On Death, Dying, and Disbelief

On Death, Dying, and Disbelief

Candace R. M. Gorham


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Everyone grieves in their own way and according to their own timeframe, the accepted wisdom tells us. But those in mourning rarely find comfort in knowing this. Further, those attempting to support someone in mourning can do little with this advice, leaving them with a sense of helplessness. As a mental health professional and someone who has dealt with her own share of personal grief, Candace R. M. Gorham understands well the quest for relief. The truth of the matter, she says, is there is no one way to grieve, but there are things that are important to pay attention to while mourning. While much of the advice she shares is universal, she pays particular attention to the struggle those who do not believe in a god or afterlife face with the loss of a loved one—and offers practical, life-affirming steps for them to remember and heal.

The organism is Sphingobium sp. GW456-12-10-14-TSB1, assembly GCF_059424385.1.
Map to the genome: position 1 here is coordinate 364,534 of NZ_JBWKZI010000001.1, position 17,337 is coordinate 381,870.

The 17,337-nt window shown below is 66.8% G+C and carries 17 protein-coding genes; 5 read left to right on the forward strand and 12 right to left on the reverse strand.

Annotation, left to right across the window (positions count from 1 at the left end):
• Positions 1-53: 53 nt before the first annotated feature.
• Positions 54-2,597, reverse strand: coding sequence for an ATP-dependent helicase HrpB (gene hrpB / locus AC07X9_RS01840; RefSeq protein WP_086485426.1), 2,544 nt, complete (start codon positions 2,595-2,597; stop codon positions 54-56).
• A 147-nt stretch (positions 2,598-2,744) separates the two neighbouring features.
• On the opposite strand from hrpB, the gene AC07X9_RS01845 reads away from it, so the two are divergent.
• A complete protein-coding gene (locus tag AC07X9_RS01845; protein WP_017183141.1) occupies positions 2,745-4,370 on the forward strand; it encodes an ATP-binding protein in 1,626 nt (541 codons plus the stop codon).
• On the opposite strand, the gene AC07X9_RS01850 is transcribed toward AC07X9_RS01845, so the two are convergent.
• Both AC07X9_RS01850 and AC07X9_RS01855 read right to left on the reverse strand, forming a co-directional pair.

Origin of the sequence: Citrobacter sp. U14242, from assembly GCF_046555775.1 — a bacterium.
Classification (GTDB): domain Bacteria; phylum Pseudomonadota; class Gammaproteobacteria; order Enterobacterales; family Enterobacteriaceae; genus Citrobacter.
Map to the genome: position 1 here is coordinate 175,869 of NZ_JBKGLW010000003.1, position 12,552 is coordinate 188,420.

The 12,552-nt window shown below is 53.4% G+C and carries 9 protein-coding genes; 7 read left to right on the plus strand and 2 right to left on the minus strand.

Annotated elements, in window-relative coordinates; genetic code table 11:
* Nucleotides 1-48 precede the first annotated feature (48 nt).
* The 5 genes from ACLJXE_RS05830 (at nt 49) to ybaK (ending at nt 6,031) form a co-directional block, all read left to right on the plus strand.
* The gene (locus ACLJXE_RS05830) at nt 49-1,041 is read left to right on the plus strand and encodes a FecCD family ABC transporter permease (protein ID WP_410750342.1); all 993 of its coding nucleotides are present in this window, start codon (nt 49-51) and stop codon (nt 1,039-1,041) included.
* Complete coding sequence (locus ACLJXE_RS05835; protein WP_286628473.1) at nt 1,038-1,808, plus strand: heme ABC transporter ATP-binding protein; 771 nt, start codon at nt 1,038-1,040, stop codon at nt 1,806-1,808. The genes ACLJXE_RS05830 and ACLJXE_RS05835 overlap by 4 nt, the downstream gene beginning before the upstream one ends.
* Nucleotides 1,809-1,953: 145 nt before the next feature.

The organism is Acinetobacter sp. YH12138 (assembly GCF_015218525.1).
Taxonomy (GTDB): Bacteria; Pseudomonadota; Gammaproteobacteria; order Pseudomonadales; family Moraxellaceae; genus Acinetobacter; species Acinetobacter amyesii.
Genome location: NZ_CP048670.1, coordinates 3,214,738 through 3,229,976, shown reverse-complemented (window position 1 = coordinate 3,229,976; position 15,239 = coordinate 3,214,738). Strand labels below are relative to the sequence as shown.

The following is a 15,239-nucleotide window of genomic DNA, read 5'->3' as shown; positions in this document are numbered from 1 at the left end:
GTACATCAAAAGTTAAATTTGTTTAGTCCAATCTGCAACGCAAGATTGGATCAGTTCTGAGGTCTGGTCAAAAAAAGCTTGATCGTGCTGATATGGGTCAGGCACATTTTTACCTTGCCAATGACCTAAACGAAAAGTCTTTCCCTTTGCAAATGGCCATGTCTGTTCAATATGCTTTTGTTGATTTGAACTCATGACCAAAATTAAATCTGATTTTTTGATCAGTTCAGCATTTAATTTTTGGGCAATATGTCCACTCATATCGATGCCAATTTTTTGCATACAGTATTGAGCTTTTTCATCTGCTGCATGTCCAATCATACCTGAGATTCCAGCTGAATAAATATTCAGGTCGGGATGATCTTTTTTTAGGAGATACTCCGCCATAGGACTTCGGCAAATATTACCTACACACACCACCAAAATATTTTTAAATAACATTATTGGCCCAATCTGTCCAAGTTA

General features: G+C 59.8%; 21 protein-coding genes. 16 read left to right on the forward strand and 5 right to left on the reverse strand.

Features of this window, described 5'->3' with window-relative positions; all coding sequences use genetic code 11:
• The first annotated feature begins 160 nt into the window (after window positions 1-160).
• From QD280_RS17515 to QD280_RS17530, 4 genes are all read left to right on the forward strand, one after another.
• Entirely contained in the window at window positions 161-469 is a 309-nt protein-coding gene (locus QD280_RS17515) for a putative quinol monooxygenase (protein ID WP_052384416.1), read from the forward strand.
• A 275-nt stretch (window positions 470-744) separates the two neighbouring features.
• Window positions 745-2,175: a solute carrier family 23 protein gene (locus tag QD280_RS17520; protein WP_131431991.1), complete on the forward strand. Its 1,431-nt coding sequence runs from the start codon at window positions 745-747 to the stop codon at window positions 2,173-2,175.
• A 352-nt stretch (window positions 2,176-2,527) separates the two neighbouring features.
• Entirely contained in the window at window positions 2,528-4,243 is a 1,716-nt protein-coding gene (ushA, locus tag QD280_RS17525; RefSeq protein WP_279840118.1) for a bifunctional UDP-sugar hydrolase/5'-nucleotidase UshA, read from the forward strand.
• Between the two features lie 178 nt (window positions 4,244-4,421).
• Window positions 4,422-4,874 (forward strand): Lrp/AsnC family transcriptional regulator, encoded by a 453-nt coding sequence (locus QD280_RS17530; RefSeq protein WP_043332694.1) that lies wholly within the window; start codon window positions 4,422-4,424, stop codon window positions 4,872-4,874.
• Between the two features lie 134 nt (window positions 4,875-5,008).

Candace R. M. Gorham:
Candace R. M. Gorham, LCMHCS, is a licensed professional counselor. She is the author of The Ebony Exodus Project and is on the advisory council of the Black Humanist Alliance of the American Humanist Association. She lives in Durham, North Carolina.